Over the coming term in Year 7, alongside studying Beowulf, students will have a weekly close reading lesson and a writing lesson. This term’s close reading sessions will focus on narratives. In subsequent terms, we’ll move on to non-fiction. For the next six weeks, we’ve chosen extracts from the following texts and put them in this Wild Adventures Anthology:

  • Heart of Darkness – a narrative featuring a journey through challenging terrain
  • Lord of the Flies – a narrative featuring two contrasting characters in a challenging landscape
  • Treasure Island – a narrative featuring a threatening character
  • Jaws – a narrative featuring a threatening creature
  • Witch Child – a narrative featuring a wonderful discovery
  • Metamorphosis – a narrative featuring an increasingly desperate situation

We’ve selected these as they incorporate a range of complex vocabulary. They’re also great for exploring both language and structure.

In order to try to maximize the impact of these text choices, we’ve prepared teaching scripts in the style of those in Reading Reconsidered. We’ve used the comments function on Word to highlight where questions should be used to draw out meaning from the text. Here’s the document for the Heart of Darkness session. These scripts incorporate a number of readings of the text – conveying to students that they shouldn’t expect to understand the text on their first reading. We’ve mixed the following types of reading:

1. Contiguous reading – working through the text from start to finish

2. Leapfrog reading – jumping through the text to explore a specific image, theme, character

3. Line by line reading – analysing a part of the text in great detail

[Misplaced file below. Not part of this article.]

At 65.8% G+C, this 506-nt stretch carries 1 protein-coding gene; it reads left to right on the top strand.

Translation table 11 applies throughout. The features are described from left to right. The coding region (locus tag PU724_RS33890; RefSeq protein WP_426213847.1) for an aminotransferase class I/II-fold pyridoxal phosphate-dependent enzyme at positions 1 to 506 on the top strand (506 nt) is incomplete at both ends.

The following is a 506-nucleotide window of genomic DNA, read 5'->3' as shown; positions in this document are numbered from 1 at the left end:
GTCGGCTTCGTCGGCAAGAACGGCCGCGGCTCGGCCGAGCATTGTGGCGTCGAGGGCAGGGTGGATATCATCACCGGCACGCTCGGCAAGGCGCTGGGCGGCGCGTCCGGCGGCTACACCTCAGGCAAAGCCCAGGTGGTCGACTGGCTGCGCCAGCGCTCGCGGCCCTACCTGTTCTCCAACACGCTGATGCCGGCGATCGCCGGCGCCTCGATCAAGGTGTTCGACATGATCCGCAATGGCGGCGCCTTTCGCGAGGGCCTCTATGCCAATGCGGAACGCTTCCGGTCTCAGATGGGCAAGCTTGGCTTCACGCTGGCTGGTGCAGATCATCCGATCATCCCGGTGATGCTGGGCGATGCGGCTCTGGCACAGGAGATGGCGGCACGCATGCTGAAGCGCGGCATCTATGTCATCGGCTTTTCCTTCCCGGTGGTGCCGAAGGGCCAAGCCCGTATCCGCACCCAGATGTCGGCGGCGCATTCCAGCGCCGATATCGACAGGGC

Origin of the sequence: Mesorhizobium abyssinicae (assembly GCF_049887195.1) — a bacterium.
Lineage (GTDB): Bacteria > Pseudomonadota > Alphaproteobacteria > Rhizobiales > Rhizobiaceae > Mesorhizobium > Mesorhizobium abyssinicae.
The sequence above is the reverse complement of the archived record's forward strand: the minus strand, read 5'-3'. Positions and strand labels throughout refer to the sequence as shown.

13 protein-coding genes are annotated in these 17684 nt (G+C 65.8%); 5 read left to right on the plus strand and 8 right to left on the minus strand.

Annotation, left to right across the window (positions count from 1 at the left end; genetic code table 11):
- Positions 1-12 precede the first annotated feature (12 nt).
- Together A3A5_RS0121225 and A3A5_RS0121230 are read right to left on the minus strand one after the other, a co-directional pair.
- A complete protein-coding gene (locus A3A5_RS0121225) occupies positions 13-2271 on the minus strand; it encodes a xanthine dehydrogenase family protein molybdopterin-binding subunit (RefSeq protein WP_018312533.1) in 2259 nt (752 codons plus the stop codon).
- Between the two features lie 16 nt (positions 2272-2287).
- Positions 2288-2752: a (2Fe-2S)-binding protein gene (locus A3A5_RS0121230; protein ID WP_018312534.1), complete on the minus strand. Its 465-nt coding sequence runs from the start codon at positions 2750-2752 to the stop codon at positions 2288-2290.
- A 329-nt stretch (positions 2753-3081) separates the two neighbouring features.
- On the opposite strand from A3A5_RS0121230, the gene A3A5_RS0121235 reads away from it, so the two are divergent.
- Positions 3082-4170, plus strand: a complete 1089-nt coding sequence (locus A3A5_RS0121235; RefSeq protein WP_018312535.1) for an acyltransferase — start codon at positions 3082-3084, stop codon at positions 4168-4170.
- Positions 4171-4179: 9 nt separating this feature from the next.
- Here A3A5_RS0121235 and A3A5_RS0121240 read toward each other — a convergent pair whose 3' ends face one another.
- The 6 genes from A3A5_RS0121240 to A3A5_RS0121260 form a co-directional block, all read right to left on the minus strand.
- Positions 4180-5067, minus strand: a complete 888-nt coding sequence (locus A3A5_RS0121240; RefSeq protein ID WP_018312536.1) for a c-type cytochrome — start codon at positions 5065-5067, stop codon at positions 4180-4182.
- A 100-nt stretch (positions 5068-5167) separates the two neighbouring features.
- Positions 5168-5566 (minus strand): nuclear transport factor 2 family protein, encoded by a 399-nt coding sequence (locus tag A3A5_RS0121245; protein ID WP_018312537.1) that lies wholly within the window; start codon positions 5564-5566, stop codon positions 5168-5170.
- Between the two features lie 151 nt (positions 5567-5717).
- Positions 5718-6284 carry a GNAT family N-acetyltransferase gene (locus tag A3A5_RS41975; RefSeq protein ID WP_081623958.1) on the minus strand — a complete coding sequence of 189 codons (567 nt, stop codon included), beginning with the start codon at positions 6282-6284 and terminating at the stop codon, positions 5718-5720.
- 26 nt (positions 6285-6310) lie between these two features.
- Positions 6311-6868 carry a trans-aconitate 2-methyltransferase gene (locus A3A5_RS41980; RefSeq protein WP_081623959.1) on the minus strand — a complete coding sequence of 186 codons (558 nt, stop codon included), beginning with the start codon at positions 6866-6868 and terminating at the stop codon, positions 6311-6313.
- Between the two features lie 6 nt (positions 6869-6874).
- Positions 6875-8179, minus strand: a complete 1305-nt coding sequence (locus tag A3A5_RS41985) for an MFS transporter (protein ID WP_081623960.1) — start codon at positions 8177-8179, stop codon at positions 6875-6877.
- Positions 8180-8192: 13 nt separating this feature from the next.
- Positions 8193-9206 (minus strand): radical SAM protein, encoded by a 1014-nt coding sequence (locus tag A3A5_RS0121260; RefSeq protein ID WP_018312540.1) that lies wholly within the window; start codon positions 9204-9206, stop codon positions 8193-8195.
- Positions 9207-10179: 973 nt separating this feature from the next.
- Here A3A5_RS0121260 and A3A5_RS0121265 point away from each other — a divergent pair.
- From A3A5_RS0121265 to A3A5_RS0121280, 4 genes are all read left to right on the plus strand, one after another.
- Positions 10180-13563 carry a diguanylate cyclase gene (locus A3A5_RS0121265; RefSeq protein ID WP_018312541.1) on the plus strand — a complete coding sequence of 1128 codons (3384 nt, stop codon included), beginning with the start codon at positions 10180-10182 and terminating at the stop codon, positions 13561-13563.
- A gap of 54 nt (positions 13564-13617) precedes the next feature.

During the first reading, opportunities are taken for implicit vocabulary teaching.

Following on from this, the other readings feature text dependent questions, moving from establishing the literal meaning of parts of the text to analysing the deeper meaning of the language or structure used by the writer.

We’ve used this grid from the Reading Reconsidered training to devise these questions. This was a real eye-opener for me as I’ve had a tendency in the past to jump to analysis too quickly, before students have understood the literal meaning. We’ve also built in some of the question types Andy Tharby has provided in this post on an approach to improving analysis. Finally, in some of the more analytical questions, we’ve used more tentative language to open up a culture of error and exploration.

I’ll keep you posted with how much closer this gets our students.

Fluency Fix – An Approach to Vocabulary Teaching

Last year, we introduced a Word of the Week programme during tutor time. As you’d expect, systematically introducing only one word a week across the whole academy during tutor time had a very limited impact on the quality of students’ writing and reading. Having said this, it did raise the profile of this aspect of literacy with all staff and students and it enabled us to try out some of the strategies from Isabel Beck’s work in her books, Bringing Words to Life and Creating Robust Vocabulary. These have helped us to think through and begin to implement a new programme which we’re calling Fluency Fix. 

Beck’s principles are outlined in this post on the Word of the Week programme. These blogs from Josie Mingay, David Didau and Doug Lemov are great reads about methodologies for explicitly teaching vocabulary.

Particularly important in influencing our planning for the new programme was Josie’s reminder of Graham Nutall’s three conditions leading to effective processing;

  • Strength – multiple exposures to new information (at least 3 or 4 within a limited time) is essential in order to embed knowledge
  • Depth – ensuring students think ‘hard’ about new information so as not to allow it to just hover on the surface, instead challenging learners to wrestle with new ideas and concepts to ensure they are deeply rooted
  • Elaboration – providing opportunities for learners to make connections and associations with previously acquired knowledge, in order for this to ‘latch’ onto something